These are the cricketers who had landed in the field wearing black bands against the government of their own country, then had to leave the country.

Digital Desk (Bhopal). About 17 years ago in 2003, two cricketers at the Harare Cricket Ground in Zimbabwe did something that it became a significant movement in history. At present, the peasant movement is going on in India and there is a lot of uproar over the movement of the Prime Minister of India, Narendra Modi. Many Indian cricketers have also given advice on the movement, but two Zimbabwean cricketers, Henry Olonga and Andy Flower, plunged into a black belt against the government of their own country and gave a deep injury to the Zimbabwean Robert Mugabe government. That day was recorded due to a special movement in history.

Indeed, Zimbabwe’s domestic conditions in 2003 were not good. The result was also visible on the cricket there. The team’s involvement in the 2003 World Cup was also suspected. However, the team qualified for the World Cup. But what the team’s two key players Henry Olonga and Andy Flower did on the field became an example.

In Harare Zimbabwe’s first match, fast bowler Henry Olanga and veteran batsman Andi Flower set an example of bravery and self-respect. Both the players landed on the ground with a black stripe. He was against the attitude of Robert Mugabe’s government in the country. He called it a ‘murder of democracy’ in the country. The ICC considered this act of these two players to be political, but refused to take any action against them. However, both the players had to retire from cricket after this and both were expelled. Both left the country and left. Henry Olonga now lives in England with his family.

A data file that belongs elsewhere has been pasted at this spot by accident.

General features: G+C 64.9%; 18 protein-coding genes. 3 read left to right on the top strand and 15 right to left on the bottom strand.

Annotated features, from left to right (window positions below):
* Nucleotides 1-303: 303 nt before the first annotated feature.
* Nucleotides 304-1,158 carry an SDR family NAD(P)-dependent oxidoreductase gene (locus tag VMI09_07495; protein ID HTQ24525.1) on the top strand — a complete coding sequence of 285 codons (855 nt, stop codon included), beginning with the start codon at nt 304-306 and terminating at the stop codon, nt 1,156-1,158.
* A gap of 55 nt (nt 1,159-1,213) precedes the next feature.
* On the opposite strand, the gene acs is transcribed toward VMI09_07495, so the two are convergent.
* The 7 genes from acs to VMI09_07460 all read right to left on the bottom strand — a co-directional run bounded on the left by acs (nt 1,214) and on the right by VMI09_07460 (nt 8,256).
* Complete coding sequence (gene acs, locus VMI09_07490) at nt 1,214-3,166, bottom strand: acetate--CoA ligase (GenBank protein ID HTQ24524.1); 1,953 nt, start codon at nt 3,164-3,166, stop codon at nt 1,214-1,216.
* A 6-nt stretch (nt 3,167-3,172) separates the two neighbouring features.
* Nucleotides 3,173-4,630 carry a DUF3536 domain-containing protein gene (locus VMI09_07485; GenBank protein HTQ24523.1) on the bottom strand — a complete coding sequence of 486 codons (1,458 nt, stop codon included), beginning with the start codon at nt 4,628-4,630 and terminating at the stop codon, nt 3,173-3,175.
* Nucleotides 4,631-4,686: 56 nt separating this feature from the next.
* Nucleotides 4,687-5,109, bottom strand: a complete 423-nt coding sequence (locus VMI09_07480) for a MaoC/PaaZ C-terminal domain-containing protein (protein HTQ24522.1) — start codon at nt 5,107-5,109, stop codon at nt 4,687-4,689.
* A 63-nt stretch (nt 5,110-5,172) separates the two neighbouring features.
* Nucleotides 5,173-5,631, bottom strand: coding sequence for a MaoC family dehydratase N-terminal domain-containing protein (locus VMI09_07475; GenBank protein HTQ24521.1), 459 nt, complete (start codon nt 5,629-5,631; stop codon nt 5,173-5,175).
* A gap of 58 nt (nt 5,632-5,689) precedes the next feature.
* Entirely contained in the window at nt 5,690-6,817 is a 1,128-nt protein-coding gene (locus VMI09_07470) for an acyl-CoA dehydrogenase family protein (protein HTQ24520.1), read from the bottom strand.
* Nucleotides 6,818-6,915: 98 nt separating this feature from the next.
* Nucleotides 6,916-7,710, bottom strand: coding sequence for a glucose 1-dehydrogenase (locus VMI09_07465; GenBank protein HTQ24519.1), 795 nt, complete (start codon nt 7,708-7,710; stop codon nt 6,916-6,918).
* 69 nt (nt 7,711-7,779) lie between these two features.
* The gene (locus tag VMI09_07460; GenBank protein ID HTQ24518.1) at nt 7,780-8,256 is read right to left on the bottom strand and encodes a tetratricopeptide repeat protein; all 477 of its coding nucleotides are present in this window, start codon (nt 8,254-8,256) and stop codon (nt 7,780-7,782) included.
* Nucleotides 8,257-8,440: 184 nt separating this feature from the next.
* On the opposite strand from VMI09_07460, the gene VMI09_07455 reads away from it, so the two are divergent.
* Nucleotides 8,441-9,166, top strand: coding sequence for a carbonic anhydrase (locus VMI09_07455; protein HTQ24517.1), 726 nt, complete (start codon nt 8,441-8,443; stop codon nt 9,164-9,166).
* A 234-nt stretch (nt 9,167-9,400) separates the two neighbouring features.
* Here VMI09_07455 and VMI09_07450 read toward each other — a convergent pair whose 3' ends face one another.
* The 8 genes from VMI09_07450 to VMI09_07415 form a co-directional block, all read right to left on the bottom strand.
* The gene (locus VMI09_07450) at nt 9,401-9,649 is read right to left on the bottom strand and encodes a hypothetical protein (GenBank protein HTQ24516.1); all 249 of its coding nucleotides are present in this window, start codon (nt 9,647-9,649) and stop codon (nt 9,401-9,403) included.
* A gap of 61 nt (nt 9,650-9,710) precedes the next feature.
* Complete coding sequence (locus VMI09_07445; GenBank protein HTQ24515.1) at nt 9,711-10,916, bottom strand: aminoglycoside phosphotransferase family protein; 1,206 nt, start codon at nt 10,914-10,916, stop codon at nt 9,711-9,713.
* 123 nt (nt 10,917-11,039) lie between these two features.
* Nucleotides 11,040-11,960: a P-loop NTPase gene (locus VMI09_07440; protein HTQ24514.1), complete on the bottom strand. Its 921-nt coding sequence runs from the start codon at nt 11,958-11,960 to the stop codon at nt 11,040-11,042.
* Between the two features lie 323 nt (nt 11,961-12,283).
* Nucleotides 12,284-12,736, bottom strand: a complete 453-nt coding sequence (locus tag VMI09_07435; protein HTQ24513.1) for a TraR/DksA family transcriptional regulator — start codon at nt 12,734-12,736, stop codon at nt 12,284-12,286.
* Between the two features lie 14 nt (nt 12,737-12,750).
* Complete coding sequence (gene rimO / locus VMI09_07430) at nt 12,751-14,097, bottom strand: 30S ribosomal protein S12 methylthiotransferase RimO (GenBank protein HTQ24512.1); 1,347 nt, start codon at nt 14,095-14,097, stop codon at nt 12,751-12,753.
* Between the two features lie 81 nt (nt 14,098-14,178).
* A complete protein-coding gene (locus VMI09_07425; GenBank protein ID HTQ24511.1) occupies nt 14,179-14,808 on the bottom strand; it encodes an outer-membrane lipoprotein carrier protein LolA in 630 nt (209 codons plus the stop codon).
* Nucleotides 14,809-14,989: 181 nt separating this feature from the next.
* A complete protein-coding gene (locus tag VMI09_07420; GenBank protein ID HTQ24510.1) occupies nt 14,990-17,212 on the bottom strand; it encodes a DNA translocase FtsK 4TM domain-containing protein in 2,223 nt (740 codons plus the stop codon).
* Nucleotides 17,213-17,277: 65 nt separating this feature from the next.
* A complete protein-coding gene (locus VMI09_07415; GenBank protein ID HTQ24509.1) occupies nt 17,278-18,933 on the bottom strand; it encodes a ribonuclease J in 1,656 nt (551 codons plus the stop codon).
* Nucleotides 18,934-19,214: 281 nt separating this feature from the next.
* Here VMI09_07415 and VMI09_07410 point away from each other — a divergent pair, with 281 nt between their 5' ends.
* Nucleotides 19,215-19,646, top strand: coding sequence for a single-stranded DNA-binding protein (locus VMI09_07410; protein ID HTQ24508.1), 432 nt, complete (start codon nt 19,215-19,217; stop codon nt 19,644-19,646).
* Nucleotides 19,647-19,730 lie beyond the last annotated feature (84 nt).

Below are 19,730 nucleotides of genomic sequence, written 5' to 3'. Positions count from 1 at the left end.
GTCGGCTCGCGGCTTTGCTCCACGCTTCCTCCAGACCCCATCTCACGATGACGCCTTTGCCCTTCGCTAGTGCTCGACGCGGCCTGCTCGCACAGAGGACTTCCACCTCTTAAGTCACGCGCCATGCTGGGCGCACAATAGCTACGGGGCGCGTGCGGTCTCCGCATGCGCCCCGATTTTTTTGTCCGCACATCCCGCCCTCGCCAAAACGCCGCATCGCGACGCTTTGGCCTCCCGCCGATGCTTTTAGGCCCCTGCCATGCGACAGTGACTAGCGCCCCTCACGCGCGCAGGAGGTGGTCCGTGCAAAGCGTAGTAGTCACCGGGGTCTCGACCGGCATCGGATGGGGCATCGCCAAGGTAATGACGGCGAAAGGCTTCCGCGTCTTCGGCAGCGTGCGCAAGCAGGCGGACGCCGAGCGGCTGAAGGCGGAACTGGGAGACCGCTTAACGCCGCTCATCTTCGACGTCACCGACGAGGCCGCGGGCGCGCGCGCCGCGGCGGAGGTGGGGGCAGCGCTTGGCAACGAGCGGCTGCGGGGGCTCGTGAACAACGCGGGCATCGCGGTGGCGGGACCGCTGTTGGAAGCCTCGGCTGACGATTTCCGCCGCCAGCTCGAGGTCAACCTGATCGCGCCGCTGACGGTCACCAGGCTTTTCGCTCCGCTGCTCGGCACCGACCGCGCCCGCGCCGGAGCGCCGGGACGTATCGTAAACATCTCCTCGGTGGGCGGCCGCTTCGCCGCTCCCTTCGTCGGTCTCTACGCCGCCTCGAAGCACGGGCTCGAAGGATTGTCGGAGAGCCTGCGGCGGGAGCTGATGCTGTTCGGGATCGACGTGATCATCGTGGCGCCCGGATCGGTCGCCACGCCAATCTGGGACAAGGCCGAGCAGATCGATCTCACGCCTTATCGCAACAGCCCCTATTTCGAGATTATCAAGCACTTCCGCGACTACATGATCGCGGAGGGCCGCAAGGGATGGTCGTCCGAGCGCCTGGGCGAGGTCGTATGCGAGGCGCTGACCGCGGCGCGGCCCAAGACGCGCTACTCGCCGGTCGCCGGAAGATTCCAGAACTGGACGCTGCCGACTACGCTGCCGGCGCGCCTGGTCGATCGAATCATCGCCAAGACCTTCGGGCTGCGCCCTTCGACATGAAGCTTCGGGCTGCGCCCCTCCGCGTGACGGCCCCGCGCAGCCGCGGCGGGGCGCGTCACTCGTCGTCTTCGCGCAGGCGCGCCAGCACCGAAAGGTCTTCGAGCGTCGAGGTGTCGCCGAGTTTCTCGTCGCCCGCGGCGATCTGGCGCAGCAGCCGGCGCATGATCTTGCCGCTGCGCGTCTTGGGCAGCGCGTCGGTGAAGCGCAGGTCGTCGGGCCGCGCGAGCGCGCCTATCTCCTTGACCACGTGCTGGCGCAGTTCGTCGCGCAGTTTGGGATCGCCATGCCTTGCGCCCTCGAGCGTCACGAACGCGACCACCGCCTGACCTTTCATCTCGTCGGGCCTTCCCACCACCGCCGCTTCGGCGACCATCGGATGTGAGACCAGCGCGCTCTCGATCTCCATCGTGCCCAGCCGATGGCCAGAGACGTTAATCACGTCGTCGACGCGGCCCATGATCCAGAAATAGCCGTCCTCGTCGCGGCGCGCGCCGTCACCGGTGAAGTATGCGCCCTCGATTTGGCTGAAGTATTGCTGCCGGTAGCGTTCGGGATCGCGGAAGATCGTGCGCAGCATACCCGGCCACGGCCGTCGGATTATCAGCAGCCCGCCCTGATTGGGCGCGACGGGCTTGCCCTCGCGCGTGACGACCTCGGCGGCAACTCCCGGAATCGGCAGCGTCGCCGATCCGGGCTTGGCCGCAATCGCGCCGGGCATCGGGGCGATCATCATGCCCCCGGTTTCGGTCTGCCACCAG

The match played on 10 February was won by Zimbabwe, but it is remembered as the biggest victory of these two players in their personal lives. Then when Martin Williamson spoke to Henry Olonga about the Black Armband protests at the 2003 World Cup, he said that it was not easy to make that decision. Henry knew that the situation would become more difficult for him after this.

On 10 February, the crucial match was to be played from Namibia to continue Zimbabwe’s World Cup campaign at the Harare Sports Club. But an hour before the match began, peace was shattered when it was revealed that Henry Olonga and Andy Flower, two senior players, were going to use the occasion to stage a public protest. The two created a sensation by issuing statements in the media that they would tie the black bandage on this day and “celebrate it as mourning the demise of democracy in the country”.

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